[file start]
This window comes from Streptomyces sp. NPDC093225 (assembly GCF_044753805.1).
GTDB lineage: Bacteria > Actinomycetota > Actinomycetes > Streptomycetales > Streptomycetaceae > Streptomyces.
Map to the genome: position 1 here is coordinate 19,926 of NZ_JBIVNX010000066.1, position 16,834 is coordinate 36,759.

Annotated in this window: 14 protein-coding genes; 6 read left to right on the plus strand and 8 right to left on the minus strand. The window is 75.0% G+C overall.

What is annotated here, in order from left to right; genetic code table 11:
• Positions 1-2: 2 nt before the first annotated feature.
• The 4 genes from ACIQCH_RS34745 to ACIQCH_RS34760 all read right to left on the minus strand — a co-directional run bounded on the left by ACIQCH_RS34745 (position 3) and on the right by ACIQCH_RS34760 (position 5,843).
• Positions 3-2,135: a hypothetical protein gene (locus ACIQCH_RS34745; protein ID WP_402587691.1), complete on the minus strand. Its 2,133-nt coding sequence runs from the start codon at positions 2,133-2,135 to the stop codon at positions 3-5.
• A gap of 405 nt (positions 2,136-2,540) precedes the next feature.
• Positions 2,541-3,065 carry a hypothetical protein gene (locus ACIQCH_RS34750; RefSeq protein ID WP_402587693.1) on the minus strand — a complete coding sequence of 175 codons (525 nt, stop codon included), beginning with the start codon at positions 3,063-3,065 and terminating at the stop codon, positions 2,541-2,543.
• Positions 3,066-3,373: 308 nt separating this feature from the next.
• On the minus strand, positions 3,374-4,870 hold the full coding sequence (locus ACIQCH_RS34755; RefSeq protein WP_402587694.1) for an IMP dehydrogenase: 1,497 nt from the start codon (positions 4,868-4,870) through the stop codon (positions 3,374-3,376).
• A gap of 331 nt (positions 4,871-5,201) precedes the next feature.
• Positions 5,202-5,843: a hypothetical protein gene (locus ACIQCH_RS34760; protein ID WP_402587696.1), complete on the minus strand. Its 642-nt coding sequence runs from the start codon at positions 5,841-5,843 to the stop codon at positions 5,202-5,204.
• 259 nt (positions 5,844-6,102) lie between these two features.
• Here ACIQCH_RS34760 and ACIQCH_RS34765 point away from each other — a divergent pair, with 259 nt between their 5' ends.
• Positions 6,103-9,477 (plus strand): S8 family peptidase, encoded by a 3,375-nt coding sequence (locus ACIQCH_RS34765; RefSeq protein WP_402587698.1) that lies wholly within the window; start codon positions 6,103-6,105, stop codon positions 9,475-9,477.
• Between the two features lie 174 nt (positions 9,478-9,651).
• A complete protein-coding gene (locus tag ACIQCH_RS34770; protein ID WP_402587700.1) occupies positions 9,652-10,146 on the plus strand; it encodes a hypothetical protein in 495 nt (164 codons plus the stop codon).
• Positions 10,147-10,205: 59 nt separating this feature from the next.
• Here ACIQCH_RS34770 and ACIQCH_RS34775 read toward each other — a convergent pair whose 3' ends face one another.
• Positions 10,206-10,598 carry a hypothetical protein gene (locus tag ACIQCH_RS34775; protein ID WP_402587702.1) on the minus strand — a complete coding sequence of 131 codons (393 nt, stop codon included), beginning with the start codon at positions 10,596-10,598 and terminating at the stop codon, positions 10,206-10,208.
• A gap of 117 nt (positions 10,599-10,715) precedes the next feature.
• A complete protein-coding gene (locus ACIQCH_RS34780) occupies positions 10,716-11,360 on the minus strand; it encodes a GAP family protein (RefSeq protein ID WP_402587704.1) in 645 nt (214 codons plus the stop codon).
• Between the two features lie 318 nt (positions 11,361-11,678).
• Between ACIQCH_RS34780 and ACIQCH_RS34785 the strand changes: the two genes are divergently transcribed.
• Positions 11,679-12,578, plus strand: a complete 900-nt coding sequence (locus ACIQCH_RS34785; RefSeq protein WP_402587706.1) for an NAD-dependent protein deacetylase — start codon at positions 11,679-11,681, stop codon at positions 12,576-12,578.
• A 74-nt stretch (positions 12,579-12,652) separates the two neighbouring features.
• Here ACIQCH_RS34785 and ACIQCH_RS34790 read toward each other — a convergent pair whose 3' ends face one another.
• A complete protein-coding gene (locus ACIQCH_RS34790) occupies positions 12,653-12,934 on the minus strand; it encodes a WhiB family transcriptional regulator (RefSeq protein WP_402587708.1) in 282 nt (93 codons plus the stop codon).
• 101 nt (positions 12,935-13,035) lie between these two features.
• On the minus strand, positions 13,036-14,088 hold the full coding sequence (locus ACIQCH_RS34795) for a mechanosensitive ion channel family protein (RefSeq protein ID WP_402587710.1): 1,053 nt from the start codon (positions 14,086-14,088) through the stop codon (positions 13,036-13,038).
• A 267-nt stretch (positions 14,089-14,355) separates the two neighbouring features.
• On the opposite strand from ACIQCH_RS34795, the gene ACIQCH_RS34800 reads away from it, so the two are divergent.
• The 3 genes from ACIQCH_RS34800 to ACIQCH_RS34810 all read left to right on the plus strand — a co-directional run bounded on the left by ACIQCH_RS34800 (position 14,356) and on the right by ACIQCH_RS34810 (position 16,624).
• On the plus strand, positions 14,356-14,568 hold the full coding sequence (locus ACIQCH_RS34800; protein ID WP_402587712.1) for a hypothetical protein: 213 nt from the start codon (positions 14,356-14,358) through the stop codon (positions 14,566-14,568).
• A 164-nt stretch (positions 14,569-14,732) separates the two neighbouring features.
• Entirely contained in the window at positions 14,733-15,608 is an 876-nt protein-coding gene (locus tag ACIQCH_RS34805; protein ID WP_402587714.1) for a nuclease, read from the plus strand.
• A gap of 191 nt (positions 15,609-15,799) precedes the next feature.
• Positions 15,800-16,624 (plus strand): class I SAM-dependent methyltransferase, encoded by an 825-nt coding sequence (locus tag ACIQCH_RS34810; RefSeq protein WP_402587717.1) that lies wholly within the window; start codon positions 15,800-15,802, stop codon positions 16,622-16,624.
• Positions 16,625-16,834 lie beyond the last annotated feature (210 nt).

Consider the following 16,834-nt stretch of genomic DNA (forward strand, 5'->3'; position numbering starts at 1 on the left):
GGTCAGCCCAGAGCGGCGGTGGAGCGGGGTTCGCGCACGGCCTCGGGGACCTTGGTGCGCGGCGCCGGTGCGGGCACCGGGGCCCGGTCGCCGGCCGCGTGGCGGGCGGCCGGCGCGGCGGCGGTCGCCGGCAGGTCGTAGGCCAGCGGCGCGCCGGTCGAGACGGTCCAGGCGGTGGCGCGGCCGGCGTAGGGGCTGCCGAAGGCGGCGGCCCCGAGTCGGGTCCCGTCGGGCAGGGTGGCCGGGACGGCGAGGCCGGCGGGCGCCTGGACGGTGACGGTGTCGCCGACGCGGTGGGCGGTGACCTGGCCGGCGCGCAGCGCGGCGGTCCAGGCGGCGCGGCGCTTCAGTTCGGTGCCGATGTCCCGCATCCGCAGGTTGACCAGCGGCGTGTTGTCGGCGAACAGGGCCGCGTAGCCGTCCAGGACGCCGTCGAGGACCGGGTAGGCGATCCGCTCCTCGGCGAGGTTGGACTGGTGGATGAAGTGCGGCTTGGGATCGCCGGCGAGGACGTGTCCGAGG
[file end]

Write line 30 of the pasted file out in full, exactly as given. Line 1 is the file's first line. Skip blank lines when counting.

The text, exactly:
• A complete protein-coding gene (locus ACIQCH_RS34790) occupies positions 12,653-12,934 on the minus strand; it encodes a WhiB family transcriptional regulator (RefSeq protein WP_402587708.1) in 282 nt (93 codons plus the stop codon).